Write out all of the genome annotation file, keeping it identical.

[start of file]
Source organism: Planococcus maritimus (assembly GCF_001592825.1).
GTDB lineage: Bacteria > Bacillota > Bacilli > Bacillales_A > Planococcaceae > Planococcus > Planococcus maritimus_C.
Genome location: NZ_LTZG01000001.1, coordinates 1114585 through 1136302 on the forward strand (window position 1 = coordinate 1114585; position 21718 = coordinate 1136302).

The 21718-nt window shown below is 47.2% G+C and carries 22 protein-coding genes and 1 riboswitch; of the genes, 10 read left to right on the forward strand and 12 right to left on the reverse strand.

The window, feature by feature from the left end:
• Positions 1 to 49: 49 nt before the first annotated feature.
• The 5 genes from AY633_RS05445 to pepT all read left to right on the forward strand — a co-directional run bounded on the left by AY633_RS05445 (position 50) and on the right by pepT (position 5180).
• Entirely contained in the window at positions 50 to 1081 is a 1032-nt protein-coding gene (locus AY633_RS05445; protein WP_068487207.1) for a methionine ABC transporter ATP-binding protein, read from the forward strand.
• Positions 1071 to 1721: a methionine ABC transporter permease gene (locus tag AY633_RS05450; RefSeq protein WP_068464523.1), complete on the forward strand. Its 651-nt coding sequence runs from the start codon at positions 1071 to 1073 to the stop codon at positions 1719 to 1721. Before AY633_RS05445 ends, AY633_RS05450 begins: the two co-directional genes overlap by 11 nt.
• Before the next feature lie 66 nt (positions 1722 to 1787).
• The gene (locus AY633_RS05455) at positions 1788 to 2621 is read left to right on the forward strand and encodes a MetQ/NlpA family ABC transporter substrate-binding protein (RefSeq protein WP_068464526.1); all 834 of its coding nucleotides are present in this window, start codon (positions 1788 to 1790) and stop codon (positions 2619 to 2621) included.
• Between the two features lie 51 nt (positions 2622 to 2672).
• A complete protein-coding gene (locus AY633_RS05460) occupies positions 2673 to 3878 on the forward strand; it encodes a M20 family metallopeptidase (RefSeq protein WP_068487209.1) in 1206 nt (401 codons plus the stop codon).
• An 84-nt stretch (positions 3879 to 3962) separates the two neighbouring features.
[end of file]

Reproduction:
Source organism: Planococcus maritimus (assembly GCF_001592825.1).
GTDB lineage: Bacteria > Bacillota > Bacilli > Bacillales_A > Planococcaceae > Planococcus > Planococcus maritimus_C.
Genome location: NZ_LTZG01000001.1, coordinates 1114585 through 1136302 on the forward strand (window position 1 = coordinate 1114585; position 21718 = coordinate 1136302).

The 21718-nt window shown below is 47.2% G+C and carries 22 protein-coding genes and 1 riboswitch; of the genes, 10 read left to right on the forward strand and 12 right to left on the reverse strand.

The window, feature by feature from the left end:
• Positions 1 to 49: 49 nt before the first annotated feature.
• The 5 genes from AY633_RS05445 to pepT all read left to right on the forward strand — a co-directional run bounded on the left by AY633_RS05445 (position 50) and on the right by pepT (position 5180).
• Entirely contained in the window at positions 50 to 1081 is a 1032-nt protein-coding gene (locus AY633_RS05445; protein WP_068487207.1) for a methionine ABC transporter ATP-binding protein, read from the forward strand.
• Positions 1071 to 1721: a methionine ABC transporter permease gene (locus tag AY633_RS05450; RefSeq protein WP_068464523.1), complete on the forward strand. Its 651-nt coding sequence runs from the start codon at positions 1071 to 1073 to the stop codon at positions 1719 to 1721. Before AY633_RS05445 ends, AY633_RS05450 begins: the two co-directional genes overlap by 11 nt.
• Before the next feature lie 66 nt (positions 1722 to 1787).
• The gene (locus AY633_RS05455) at positions 1788 to 2621 is read left to right on the forward strand and encodes a MetQ/NlpA family ABC transporter substrate-binding protein (RefSeq protein WP_068464526.1); all 834 of its coding nucleotides are present in this window, start codon (positions 1788 to 1790) and stop codon (positions 2619 to 2621) included.
• Between the two features lie 51 nt (positions 2622 to 2672).
• A complete protein-coding gene (locus AY633_RS05460) occupies positions 2673 to 3878 on the forward strand; it encodes a M20 family metallopeptidase (RefSeq protein WP_068487209.1) in 1206 nt (401 codons plus the stop codon).
• An 84-nt stretch (positions 3879 to 3962) separates the two neighbouring features.